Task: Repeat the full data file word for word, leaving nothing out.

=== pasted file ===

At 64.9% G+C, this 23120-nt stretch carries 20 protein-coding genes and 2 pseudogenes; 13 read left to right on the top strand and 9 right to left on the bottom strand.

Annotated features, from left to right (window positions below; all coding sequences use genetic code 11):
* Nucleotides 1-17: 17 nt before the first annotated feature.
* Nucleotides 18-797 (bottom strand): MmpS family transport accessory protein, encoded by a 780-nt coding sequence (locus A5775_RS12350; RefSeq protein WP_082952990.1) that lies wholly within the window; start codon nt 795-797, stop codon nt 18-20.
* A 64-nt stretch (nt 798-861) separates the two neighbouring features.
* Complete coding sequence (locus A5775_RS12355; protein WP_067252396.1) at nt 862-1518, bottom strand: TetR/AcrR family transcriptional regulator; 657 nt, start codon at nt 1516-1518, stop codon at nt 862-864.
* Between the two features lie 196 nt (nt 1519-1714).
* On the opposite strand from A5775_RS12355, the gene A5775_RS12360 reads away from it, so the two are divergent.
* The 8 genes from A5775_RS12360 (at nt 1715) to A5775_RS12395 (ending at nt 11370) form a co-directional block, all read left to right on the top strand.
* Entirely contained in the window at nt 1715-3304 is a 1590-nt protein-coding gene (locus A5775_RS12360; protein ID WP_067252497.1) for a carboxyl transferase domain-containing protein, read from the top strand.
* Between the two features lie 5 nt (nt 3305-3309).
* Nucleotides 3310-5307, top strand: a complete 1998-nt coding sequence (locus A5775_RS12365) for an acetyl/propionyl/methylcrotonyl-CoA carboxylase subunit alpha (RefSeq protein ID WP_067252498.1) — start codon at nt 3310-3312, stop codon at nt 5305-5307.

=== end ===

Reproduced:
At 64.9% G+C, this 23120-nt stretch carries 20 protein-coding genes and 2 pseudogenes; 13 read left to right on the top strand and 9 right to left on the bottom strand.

Annotated features, from left to right (window positions below; all coding sequences use genetic code 11):
* Nucleotides 1-17: 17 nt before the first annotated feature.
* Nucleotides 18-797 (bottom strand): MmpS family transport accessory protein, encoded by a 780-nt coding sequence (locus A5775_RS12350; RefSeq protein WP_082952990.1) that lies wholly within the window; start codon nt 795-797, stop codon nt 18-20.
* A 64-nt stretch (nt 798-861) separates the two neighbouring features.
* Complete coding sequence (locus A5775_RS12355; protein WP_067252396.1) at nt 862-1518, bottom strand: TetR/AcrR family transcriptional regulator; 657 nt, start codon at nt 1516-1518, stop codon at nt 862-864.
* Between the two features lie 196 nt (nt 1519-1714).
* On the opposite strand from A5775_RS12355, the gene A5775_RS12360 reads away from it, so the two are divergent.
* The 8 genes from A5775_RS12360 (at nt 1715) to A5775_RS12395 (ending at nt 11370) form a co-directional block, all read left to right on the top strand.
* Entirely contained in the window at nt 1715-3304 is a 1590-nt protein-coding gene (locus A5775_RS12360; protein ID WP_067252497.1) for a carboxyl transferase domain-containing protein, read from the top strand.
* Between the two features lie 5 nt (nt 3305-3309).
* Nucleotides 3310-5307, top strand: a complete 1998-nt coding sequence (locus A5775_RS12365) for an acetyl/propionyl/methylcrotonyl-CoA carboxylase subunit alpha (RefSeq protein ID WP_067252498.1) — start codon at nt 3310-3312, stop codon at nt 5305-5307.